Turbulent, chaotic, crazy are just three words used by the news media to describe the year HP went through in 2011.
Late in 2011, Leyland Brown, the head of HP’s personal systems group (PSG) in Canada, along with many HP Canada employees, customers and channel partners, breathed a sigh of relief from the news that PSG would not be sold or spun off.
Related story: No sale or spinoff: HP is keeping its Personal Systems Group
Instead of crazy and chaotic, HP has now brought “clarity” to the market place, according to Brown, who is CDN‘s first-ever female newsmaker of the year.
“Clarity is a good thing for the channel, customers and employees. We all have a job to do now,” she said.
The uncertainty surrounding PSG and its future has now been settled after newly hired CEO Meg Whitman said she categorically rejected a plan offered up by her predecessor, former CEO Leo Apotheker, to either sell or spin-off this division. HP, the world’s largest PC vendor, conducted what it called a “data-driven evaluation” of the impact of cutting off PSG and concluded that it was just too important to its supply chain, procurement and overall brand.
Brown said she’s not one to speculate and doesn’t believe it serves any purpose. As for the decision to keep PSG as a part of HP, she said she’s happy and that her team stands by the decision.
The announcement brought HP basically full-circle from when the manufacturer unveiled its much anticipated TouchPad tablets earlier this year.
Tablets became another bone of contention for HP channel partners in 2011. HP’s Americas channel chief Steven DiFranco arrived in Canada mid-year to outline the channel strategy for the TouchPad running the WebOS, when all of a sudden in August Apotheker pulled the plug on tablets and the WebOS.
Related story: Did HP just give webOS a death sentence?
Several channel partners told CDN they wanted HP to stay intact and wanted an opportunity to resell TouchPads.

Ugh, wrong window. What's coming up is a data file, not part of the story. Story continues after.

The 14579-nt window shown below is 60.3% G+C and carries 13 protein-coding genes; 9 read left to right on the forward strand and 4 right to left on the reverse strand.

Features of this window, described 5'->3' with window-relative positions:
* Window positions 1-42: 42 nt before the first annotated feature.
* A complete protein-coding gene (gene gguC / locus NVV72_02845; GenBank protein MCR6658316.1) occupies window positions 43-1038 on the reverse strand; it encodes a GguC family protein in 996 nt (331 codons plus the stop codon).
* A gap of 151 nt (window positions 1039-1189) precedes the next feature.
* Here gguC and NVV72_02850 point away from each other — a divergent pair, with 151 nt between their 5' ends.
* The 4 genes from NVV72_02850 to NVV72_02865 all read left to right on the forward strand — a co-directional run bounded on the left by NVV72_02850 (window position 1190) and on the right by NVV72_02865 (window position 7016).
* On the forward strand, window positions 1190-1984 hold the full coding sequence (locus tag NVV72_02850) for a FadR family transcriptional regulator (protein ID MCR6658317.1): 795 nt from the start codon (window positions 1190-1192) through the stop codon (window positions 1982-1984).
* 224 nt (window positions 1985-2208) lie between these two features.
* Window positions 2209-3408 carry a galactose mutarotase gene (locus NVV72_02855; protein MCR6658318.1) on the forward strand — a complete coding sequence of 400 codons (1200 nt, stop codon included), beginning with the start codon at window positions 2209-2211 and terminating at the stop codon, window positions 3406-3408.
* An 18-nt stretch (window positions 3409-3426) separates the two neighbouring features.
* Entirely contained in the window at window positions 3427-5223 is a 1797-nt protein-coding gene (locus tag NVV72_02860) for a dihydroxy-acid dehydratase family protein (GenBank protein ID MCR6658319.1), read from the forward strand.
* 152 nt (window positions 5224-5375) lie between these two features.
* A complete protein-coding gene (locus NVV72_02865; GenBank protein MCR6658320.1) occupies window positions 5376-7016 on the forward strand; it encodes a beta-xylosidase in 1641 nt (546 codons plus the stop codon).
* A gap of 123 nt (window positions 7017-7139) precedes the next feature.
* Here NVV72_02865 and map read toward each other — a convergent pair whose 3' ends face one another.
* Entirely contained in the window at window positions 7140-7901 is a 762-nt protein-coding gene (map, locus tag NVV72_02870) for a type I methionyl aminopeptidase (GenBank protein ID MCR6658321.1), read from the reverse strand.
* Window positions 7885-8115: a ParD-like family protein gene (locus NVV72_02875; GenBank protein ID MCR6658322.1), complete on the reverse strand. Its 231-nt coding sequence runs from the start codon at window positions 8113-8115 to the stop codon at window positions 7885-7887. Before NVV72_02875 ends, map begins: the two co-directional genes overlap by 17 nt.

According to Brown, now that there is guidance from the parent company the TouchPad is back in the mix.
“The tablet is a relevant market. PSG will have a tablet in the market running Windows 7 and you will see us introduce another tablet device that will be an important piece on top of our Windows-based device,” Brown said.
She was unable to provide any further details, such as if the new TouchPad would run WebOS or not.
Brown added that the tablet opportunity right now is as a consumption device and that HP wants to transition this market into a “Tablet 2.0” where it moves from just a consumption device to a device that can do other things and is more segment-driven.
2011 will certainly go down as a memorable year for the company and for Brown as she was promoted to vice-president and general manager of the PSG Canada in May, replacing Charles Salameh (CDN‘s No. 3 newsmaker for 2010) who was promoted in February to a position at HP’s mobility division in the U.S. Brown was running PSG on an interim basis at the time.
Much of what went on with HP was out of Brown’s control. But her strategy was to block out all of the distractions and in the end she met and exceeded all PSG’s targets. She credits the many channel partners across Canada who stayed with PSG despite the news.
Under Salameh’s watch PSG built a framework focused on four segments: commercial, SMB, enterprise and public sector. Each area met or exceeded expectations except for consumer, which remained sluggish because of the uncertainty brought on by HP’s announcement to split away from PSG, Brown said.
As an example, HP Canada sold more Elitebooks as a percentage of its overall commercial notebook sell-through, more than any other country in the Americas.
“People ask me about our leadership issues and about our new CEO and the answer is always the same. HP is more than one person and PSG was rock solid and the best place to work for at HP in Canada (before the Whitman hiring) and it was the same way with Charles (Salameh). I want to maintain that level of excitement and passion. I bring a positive attitude and focus on what we need to do to make things possible and I want to continue that,” Brown said.
Brown went on to say that all of the distractions from the year provided an opportunity for her and the PSG team to re-engage with the channel, employees and customers. When the Aug. 18 announcement from Apotheker was made Brown crisscrossed much of the country and dealt head-on with channel partners and employees about the future of PSG in Canada.
“I told the channel partners and employees that I wasn’t on the board of directors and wouldn’t speculate and so I didn’t waste a lot of energy on that. I told the channel partners and employees to do the same and not speculate and keep focusing on the customer to retain and deliver on expectations,” she said.
In part two of CDN’s interview, Leyland Brown discusses the alleged death of the PC: 2011 Newsmaker of the Year: Leyland Brown of HP Canada- Part Two